New documentary exposes McClure’s life and work
On February 11, SFU hosted Michael McClure in two separate events: a documentary screening/Q&A session and a reading. McClure is a member of the beat generation – although he’s never sure that he deserves that classification and cites it as “just being there.” He was at the famous reading where Allen Ginsberg first read “Howl,” and is frequently referred to in the works of Jack Kerouac. The documentary, Abstract Alchemist of Flesh, was filmed by Colin Still. It provides a provocative assembly of McClure’s life and work, while McClure’s commentary afterwards presented a deeper level of understanding of both artist and art.
The film was inspirational to say the least. Rather than simply outlining McClure’s escapades (which would have made for some great viewing, I assure you), it delved into some of the artistically relevant aspects of his work. As an example, the documentary began with a recitation of his poem “For the Death of 100 Whales.” The poem itself is rather Call of the Wild-esque in its detail, and is inspired by an article from the April 1954 issue of Time magazine. The article described the tragic tale of bored American soldiers stationed in Iceland who took it upon themselves to murder a pod of killer whales with their military weapons. Rather than simply depict a reading of the poem, though, the documentary discusses the form of the poem itself: McClure failed to understand the obsession with left-aligned poetry, and decided instead to center his work on the page. This, he says, directs the “transfer of energy to the core”: the core of the words, the core of the reader, the core of the poem. This alignment made the poem not simply poetically stimulating, but also “visually, physiologically, and intellectually” invigorating.
McClure’s dedication to the creation of multi-faceted work is apparent in some of the unique readings he has performed. One such reading is that which was performed for some caged lions at the San Francisco zoo. The poems he read came from his Ghost Tantras – 99 poems in a language more primal than English. The language he speaks is often referred to as ‘beast’ – guttural, primal sounds that seem to be the pure origins of the words our language employs. McClure described how the reading came about during the post-documentary discussion: he was at the zoo one morning recording snow leopards for a music track he was working on. He ran into a lion keeper who was a fellow poet. The lion keeper then invited him to read for the lions, knowing of his work from the Ghost Tantras. This is where the video of his reading to the lions was born. The footage is inspiring – McClure, passionately reading poetry to lions who are growling, hissing, and generally going apoplectic in their cages. The image is a visceral representation of the primal beauty in so much of McClure’s work.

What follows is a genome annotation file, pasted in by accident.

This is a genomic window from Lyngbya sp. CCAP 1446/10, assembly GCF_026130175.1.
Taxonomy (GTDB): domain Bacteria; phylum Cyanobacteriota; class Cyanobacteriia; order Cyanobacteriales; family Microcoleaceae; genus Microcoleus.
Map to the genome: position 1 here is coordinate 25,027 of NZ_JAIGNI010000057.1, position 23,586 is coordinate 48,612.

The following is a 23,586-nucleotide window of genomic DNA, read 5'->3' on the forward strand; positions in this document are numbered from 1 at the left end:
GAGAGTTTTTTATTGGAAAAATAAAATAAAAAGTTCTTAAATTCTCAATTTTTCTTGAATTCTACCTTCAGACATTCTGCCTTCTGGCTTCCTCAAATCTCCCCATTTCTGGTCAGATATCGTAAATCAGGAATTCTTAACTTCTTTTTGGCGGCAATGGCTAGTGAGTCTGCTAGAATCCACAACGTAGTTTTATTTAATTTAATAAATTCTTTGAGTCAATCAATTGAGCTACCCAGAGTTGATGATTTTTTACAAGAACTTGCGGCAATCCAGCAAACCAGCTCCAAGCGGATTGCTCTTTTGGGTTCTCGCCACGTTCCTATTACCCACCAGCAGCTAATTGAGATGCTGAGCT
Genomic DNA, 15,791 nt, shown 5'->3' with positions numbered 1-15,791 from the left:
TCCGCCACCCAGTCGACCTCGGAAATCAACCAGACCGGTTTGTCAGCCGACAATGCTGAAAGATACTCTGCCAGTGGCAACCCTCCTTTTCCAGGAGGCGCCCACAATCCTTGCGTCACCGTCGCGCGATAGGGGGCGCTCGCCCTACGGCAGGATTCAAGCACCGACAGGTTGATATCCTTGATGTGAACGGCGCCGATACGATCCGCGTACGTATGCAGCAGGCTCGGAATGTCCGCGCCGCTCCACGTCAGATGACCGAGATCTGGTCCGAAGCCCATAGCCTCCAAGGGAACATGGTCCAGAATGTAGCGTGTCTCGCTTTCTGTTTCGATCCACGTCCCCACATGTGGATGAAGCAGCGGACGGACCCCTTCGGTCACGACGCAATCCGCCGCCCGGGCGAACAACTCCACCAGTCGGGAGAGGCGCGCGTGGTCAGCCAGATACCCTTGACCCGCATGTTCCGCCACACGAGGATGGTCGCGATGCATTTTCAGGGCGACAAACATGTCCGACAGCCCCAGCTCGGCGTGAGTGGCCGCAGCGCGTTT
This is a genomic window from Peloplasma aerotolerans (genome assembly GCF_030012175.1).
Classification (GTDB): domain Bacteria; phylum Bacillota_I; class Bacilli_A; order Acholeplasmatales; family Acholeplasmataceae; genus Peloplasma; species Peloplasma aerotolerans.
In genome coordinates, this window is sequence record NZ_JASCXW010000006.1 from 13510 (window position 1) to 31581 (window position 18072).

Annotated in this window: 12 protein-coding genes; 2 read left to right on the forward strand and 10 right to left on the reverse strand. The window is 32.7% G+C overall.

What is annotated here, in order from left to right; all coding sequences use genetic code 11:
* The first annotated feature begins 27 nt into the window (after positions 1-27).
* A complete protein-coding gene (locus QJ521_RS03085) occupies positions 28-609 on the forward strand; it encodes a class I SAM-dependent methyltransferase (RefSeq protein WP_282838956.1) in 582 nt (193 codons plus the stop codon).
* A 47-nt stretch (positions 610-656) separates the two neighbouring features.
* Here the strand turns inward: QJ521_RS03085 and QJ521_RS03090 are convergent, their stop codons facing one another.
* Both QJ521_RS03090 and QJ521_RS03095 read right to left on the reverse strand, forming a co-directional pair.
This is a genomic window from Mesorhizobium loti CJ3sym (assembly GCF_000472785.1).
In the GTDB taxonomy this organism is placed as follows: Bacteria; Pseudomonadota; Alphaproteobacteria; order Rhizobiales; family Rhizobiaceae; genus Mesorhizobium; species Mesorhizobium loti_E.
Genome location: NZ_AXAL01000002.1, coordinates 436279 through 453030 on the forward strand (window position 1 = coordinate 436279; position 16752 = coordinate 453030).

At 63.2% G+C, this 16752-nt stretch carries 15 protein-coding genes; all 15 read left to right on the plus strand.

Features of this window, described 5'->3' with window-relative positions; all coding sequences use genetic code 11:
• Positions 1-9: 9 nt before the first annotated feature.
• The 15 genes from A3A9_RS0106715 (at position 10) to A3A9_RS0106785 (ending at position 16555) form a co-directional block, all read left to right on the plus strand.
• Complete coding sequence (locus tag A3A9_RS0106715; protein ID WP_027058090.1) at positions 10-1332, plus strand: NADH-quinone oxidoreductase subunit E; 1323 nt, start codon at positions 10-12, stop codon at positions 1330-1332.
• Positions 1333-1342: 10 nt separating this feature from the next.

An aspect of the documentary and discussion that I particularly enjoyed was the depiction of his work with music and poetry. Aside from the compositions he did with Morrison and Joplin, he has spent much time incorporating music into his poetry. In the documentary, Terry Riley (an American musician belonging to the ‘minimalist’ school of composition) described his working relationship with McClure: the poet would send the composer both a hard copy of the poem, and a recording of a reading of it. From that, the composition was born – thus, the music reflects the words. The music itself is ethereal and complimentary; chord changes and leitmotifs add depth and body to the words of the poems.
When asked to elaborate on the composition process, McClure explained that the songs are never the same from performance to performance. He said that a poetic reading – with or without music – is greatly influenced by the “tenor of the audience”. Their emotions, he says, give body to the poems. This truth extends to musical readings as well. A particularly well-received line may call for an extended arpeggio or extra cadence – or it may change the bones of the song itself. One particular memory that McClure described was of a performance with Doors alumni Ray Manzarek. During this performance, one poem was so well received that Manzarek morphed the melody into one from Beethoven’s 9 Symphony – the choral portion, where the melody of the well-known song “Ode to Joy” comes from. McClure loved its grandiose effect, and asked Manzarek if he could replicate it during future performances. However, the keyboardist didn’t realize what he was doing – “I was playing Beethoven?” – demonstrating how fully the artists allowed themselves to be controlled by their instinct and emotion.
To make a long article short – this event was amazing, inspiring, informative, and definitely worth the trek up Burnaby mountain. If you’re interested in learning more about this revolutionary artist, check out his newest publication: Of Indigo and Saffron. This is a great book to pick up if you’re new to McClure; it includes selections from his body of work as well as new poems. In the words of McClure: “the point is to play with words. Words on the page, words spoken. They play with me, too. Isn’t that the point?”